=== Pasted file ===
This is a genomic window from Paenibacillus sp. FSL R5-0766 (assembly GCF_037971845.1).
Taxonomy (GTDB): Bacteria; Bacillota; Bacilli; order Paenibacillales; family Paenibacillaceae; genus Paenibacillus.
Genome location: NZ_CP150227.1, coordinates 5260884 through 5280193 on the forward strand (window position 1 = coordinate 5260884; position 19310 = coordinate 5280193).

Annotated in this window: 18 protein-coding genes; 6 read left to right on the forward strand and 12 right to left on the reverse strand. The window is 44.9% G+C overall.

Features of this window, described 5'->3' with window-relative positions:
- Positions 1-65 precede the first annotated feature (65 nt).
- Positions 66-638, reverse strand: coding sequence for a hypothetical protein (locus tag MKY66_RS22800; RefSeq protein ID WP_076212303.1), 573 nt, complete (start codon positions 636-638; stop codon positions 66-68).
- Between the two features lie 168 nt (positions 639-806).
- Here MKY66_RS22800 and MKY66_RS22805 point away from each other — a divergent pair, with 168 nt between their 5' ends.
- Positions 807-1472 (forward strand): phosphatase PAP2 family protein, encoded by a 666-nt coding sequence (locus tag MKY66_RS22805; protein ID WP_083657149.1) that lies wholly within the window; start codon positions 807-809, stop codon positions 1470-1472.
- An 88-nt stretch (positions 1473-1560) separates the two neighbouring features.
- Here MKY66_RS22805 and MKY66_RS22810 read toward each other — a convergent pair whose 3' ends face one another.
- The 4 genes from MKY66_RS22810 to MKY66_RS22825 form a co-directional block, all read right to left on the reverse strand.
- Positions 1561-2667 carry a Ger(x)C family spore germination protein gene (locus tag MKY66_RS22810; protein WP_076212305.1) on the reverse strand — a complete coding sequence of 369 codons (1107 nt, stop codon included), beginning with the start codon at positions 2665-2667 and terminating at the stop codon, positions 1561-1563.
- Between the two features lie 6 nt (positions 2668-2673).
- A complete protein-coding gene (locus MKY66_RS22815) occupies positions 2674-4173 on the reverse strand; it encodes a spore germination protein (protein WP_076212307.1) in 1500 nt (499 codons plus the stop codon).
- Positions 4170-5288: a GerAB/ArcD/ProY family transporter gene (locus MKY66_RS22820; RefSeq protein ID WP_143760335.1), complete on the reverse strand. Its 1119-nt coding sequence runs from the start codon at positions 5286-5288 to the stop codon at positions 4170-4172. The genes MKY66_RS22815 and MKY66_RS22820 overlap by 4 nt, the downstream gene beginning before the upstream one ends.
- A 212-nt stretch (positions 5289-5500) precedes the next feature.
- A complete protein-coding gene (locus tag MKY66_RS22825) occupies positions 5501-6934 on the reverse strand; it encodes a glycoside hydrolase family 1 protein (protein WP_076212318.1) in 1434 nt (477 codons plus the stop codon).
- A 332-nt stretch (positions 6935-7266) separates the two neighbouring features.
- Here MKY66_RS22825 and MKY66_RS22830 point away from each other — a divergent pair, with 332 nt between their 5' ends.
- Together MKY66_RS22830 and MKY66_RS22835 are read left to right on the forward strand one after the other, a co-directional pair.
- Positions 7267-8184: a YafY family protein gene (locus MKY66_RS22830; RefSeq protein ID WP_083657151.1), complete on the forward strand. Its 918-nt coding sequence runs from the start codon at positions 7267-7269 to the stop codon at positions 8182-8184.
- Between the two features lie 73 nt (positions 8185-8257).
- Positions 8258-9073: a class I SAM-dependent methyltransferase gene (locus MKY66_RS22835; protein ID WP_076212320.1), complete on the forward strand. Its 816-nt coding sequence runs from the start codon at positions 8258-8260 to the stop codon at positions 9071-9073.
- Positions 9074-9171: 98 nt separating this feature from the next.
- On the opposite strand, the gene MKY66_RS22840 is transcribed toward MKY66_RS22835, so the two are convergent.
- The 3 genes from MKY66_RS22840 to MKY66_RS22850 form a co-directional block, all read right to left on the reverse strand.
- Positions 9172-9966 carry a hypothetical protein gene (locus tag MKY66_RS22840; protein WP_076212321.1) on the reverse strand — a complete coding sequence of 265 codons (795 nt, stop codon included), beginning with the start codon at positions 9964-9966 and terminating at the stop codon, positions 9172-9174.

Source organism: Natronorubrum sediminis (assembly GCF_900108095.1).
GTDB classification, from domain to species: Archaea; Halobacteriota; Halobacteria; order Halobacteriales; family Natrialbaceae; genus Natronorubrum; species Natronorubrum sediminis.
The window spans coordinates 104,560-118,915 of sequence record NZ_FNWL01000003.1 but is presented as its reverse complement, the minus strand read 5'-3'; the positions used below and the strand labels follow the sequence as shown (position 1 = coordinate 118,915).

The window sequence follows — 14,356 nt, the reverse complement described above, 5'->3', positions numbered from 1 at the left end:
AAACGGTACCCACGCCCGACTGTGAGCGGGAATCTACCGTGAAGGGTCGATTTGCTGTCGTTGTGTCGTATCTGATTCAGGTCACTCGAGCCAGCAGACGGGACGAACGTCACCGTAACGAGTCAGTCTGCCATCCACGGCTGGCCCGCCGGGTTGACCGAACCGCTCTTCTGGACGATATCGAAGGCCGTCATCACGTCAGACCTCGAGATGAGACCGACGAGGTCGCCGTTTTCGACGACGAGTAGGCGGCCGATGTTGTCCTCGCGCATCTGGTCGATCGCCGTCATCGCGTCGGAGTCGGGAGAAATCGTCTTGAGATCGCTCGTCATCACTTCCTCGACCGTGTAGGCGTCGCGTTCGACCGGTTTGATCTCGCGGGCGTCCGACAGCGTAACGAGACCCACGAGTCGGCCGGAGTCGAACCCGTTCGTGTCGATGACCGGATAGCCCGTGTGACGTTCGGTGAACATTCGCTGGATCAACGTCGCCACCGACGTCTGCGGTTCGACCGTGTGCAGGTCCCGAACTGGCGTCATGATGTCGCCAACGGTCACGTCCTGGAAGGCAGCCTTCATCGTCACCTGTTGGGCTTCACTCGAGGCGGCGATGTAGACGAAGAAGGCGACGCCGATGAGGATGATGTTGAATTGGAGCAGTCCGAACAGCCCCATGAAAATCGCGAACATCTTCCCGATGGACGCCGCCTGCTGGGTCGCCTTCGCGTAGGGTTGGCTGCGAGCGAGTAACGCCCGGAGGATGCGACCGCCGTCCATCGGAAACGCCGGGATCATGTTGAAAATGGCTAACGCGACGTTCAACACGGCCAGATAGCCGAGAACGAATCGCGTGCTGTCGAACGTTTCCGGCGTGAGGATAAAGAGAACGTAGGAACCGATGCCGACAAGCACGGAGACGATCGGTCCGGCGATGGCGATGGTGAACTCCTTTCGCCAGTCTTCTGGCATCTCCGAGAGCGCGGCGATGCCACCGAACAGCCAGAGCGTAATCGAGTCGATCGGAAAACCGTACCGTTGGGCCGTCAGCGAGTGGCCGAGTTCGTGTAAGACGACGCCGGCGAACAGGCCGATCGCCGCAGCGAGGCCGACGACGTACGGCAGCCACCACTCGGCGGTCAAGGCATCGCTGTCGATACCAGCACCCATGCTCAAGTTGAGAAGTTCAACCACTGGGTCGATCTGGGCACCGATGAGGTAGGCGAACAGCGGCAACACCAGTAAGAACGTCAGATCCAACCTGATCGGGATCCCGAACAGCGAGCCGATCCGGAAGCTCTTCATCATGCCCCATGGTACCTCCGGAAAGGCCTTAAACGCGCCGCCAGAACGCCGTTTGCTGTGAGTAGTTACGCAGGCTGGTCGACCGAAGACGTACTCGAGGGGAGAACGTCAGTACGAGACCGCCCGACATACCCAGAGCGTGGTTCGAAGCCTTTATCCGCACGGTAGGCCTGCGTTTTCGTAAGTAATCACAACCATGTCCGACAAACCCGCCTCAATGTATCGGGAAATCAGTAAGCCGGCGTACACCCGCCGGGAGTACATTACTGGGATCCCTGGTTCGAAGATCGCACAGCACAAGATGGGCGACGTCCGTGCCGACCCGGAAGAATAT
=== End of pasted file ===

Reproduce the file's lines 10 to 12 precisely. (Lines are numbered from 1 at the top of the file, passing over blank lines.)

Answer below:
- Positions 807-1472 (forward strand): phosphatase PAP2 family protein, encoded by a 666-nt coding sequence (locus tag MKY66_RS22805; protein ID WP_083657149.1) that lies wholly within the window; start codon positions 807-809, stop codon positions 1470-1472.
- An 88-nt stretch (positions 1473-1560) separates the two neighbouring features.
- Here MKY66_RS22805 and MKY66_RS22810 read toward each other — a convergent pair whose 3' ends face one another.